Now, you CAN overfeed a breastfed baby when bottle feeding them. It takes a lot less effort on your baby’s part to get milk from a bottle. So when they don’t eat for as long as they usually would on the breast, we automatically assume they aren’t getting enough to eat. Don’t panic! Your baby is getting enough milk, they are just getting it faster than they do when breastfeeding.
Tips to Avoid Overfeeding a Breastfed Baby that is Transitioning to a Bottle
- Take cues from your baby; try paced feeding.
- Don’t add formula to your breastmilk.
- Use a smaller size bottle.
- Don’t try to coax the baby to drink more when they turn away from the bottle.
3 Best Bottles for Breastfed Babies
Finding the right bottle for breastfed babies is key! These bottles are highly recommended by breastfeeding moms!
This bottle is marketed as “the most breast-like nipple, ever.” Having the nipple shaped more like a breast helps babies recognize it as a source of food. The nipple is made of soft silicone, which makes it feel more breast-like because of the flexibility. There is also an anti-colic valve that helps reduce excessive airflow, which is a must when your baby is learning how to take a bottle.
Dr. Brown’s bottles are known for their fully vented bottle design. This is very similar to breastfeeding, and it also has an internal venting system that helps regulate a controlled flow, which makes it so babies can feed at their own pace. These bottles are also a great option if your baby suffers from colic or being gassy.
This bottle’s outstanding feature is that you can squeeze the bottle to help your baby start with the feeding. This allows babies transitioning from the breast to a bottle because they may not like the different texture a bottle nipple has, but having a small amount of breastmilk being introduced through the bottle by squeezing encourages them to start sucking! The nipple is also very wide and mimics the shape of a breast.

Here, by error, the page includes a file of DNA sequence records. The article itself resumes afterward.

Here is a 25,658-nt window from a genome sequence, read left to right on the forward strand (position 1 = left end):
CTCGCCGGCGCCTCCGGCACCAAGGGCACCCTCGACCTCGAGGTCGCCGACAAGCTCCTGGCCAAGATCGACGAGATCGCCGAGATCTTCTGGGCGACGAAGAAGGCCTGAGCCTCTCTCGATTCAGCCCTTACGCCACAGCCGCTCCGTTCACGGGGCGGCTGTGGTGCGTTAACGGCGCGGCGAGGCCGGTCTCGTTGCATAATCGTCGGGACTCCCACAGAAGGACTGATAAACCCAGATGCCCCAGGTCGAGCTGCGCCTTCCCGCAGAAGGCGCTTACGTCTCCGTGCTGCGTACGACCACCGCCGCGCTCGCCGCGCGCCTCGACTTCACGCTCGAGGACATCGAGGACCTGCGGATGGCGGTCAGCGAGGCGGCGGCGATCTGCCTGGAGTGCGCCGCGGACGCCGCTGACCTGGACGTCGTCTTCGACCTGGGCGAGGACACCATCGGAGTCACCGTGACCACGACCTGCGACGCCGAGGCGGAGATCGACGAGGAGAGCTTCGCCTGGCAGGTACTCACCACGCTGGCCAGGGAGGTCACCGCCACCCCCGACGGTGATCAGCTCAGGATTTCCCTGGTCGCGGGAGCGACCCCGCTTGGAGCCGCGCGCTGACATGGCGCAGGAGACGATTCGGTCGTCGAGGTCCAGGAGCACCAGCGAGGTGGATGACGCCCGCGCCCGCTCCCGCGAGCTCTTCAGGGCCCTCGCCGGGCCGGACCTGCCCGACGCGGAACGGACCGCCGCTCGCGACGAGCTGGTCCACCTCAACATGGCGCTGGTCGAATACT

More Great Options: Best Bottles for Breastfed Babies
These bottles are convenient because they are specifically designed for storage. So your breastmilk can smoothly go from being pumped to the fridge. Medela is genuinely a trusted brand, and the nipples are slow flow to help with transitioning your baby from the breast to the bottle.
Try not to be too quick to judge with the pricetag of this bottle! If you look at it, it’s truly the epitome of resembling an actual breast. The natural colors and textures help create a natural feeling for your baby to transition between the breast and the bottle seamlessly.
This bottle caters to your baby with its familiar shape, making it easy to hold. And if you want a bottle that makes it easy and quick to heat milk up in, this is a clear winner! The dome shape makes it, so the milk gets heated up evenly.
When It Just Isn’t Working
If you find that your baby simply won’t take a bottle, you’re not alone!
There are lots of babies that simply refuse to ever take a bottle and solely rely on breastfeeding. If there is a situation where mom needs to be away from her baby, using a syringe, a cup, or spoon can work.
Don’t give up! All babies are so different and have their preferences.
With enough patience and attempts, you will find something that works for feeding your breastfed baby.